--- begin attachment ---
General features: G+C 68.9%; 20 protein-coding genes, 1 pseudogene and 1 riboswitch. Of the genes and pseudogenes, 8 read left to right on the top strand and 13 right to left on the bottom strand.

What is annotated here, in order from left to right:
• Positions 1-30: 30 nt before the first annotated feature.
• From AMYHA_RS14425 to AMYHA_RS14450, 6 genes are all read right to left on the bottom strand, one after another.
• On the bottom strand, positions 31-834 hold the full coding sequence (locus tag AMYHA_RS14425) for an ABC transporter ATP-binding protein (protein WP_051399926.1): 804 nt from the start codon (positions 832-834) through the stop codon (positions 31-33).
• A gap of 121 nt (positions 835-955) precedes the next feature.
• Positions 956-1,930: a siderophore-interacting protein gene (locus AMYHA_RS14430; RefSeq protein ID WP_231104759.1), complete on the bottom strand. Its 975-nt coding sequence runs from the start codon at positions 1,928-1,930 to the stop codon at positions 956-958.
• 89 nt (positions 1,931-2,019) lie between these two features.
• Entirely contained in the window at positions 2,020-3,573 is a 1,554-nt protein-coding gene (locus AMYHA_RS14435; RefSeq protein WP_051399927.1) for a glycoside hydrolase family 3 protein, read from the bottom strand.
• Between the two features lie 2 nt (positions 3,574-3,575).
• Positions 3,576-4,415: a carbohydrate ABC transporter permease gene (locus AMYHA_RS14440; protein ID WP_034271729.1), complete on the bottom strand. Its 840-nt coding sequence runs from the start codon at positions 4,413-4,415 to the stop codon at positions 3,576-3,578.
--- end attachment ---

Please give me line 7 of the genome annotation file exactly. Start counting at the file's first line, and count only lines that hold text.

• Positions 956-1,930: a siderophore-interacting protein gene (locus AMYHA_RS14430; RefSeq protein ID WP_231104759.1), complete on the bottom strand. Its 975-nt coding sequence runs from the start codon at positions 1,928-1,930 to the stop codon at positions 956-958.